Do you know your grindcore from your hair metal? What is shredding — and can it be dangerous? And how many types of doom are there?
For Britons fond of middle-aged men in short trousers belting out double entendres, there is joyful news. AC/DC flew in this week for five dates taking in London, Dublin, Manchester and the home of heavy metal itself, Birmingham.
For some, AC/DC are the ultimate heavy metal act, their 1980 album Back in Black a high watermark of the genre; there is even an exhibition in London at the moment charting their formative years. But for others, AC/DC aren’t a heavy metal act at all, they’re a classic rock band — and calling them heavy metal is an act of treachery. In the age of economic and environmental meltdown, it’s good to know some people still feel strongly about these things.
AC/DC may have remained impervious to trends over their 36 years together, but heavy metal itself now consists of so many offshoots and technical terms, it can feel as if there’s a grindcore gig going off inside your head. Grindcore? Well, that’s an extreme form of death metal. Death metal? Well, that’s the next step on from thrash. Thrash? Well — look, you get the picture.
For non-metallers who have never ridden the lightning or reigned in blood, the world of heavy metal can seem impenetrable. Clearly some kind of idiot’s guide is needed, if only to help people distinguish shredding and cymbal chokes.
BACH: THE FIRST HEADBANGER
Black Sabbath are often hailed as the first heavy metal act, although you will meet smart-asses who claim that Led Zeppelin’s Whole Lotta Love (1969), the Beatles’ Helter Skelter (1968) or Jimi Hendrix’s Purple Haze (1967) was the first heavy metal track. Skip them all and say: “Actually, much of the virtuoso playing is inspired by classical artists, which makes Bach the world’s first headbanger.” From then on, heavy metal just got louder. And faster. Then louder and faster still. This reached a peak with death metal, where rhythms could hit 350bpm before anyone in the band had time to say: “Why?”
HAIR IS EVERYTHING
Bloggers have plotted a link between Metallica’s hair lengths and the quality of their rock over the duration of their career. Clearly, hair is crucial. If it isn’t long, you may as well sound like James Blunt. Classic metal fashion sticks to boots, denim and a tattoo — of a skull, a weird beast, or even the skull of a weird beast. Other styles can involve piercings, corpsepaint (for that been-dead-a-year look) and looking like you’ve just escaped from Middle Earth.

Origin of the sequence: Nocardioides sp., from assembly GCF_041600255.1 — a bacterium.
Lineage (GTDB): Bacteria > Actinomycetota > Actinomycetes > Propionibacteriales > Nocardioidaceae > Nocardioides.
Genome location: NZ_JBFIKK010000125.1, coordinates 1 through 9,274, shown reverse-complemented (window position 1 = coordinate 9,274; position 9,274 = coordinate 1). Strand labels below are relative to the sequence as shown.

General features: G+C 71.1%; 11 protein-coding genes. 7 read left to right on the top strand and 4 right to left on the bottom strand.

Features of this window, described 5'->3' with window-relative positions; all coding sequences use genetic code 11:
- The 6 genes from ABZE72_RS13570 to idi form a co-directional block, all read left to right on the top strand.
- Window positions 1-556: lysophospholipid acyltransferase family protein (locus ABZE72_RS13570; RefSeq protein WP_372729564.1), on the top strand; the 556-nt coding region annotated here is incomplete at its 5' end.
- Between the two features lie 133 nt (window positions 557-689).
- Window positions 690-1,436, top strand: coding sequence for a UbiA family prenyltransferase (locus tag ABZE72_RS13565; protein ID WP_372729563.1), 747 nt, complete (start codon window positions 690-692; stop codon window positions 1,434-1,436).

AND FINALLY …
So there you have it. Next time you find yourself in a room full of hardened rockers with Pantera lyrics tattooed down their necks, simply raise your devil horns, growl a bit of grindcore and recite your favorite (and only) Judas Priest fact. And when they start grilling you on the finer points of Stormtroopers of Death’s back catalogue … just run away. Fast.
‧ Headbanging: There are 17 types, according to Wikipedia, from the “circular swing” and “drunk style” to “the whiplash” and the “two-up-two-down.” Our advice? Just shake your head a bit. You’re bound to land on one of them.
‧ Shredding: Playing mind-bogglingly difficult guitar solos at a frankly ridiculous, breakneck speed (without needing surgery to sew your fingers back together).
‧ Blast beat technique: Used by extreme metal bands like Napalm Death, whereby kick drum, snare and cymbals are played at a frankly ridiculous, breakneck speed (you may sense a pattern emerging).
‧ Death growl: The ability to make your singing resemble a dozen water buffalo being tortured with blunt instruments. Not something to play to grandma. Or pretty much anyone.
‧ Cymbal choke: The art of grabbing one’s cymbal straight after whacking it, for added emphasis. Because you know how cymbals need added emphasis.
‧ Power chord: Simple chord that is based on one interval (normally the root and the fifth). It is easy to play hard, with lots of distortion, at a frankly ridiculous breakneck speed.
‧ Devil horns: Raising the index and little finger is the international symbol that you are Ready to Rock.
‧ Metalhead: Someone who doesn’t need this guide.
Bands to namecheck
‧ There are approximately 12,634,735 heavy metal bands. And that’s just in Liechtenstein. We haven’t got time to trawl through all their histories, so here are some key facts about the five most seminal heavy metal acts.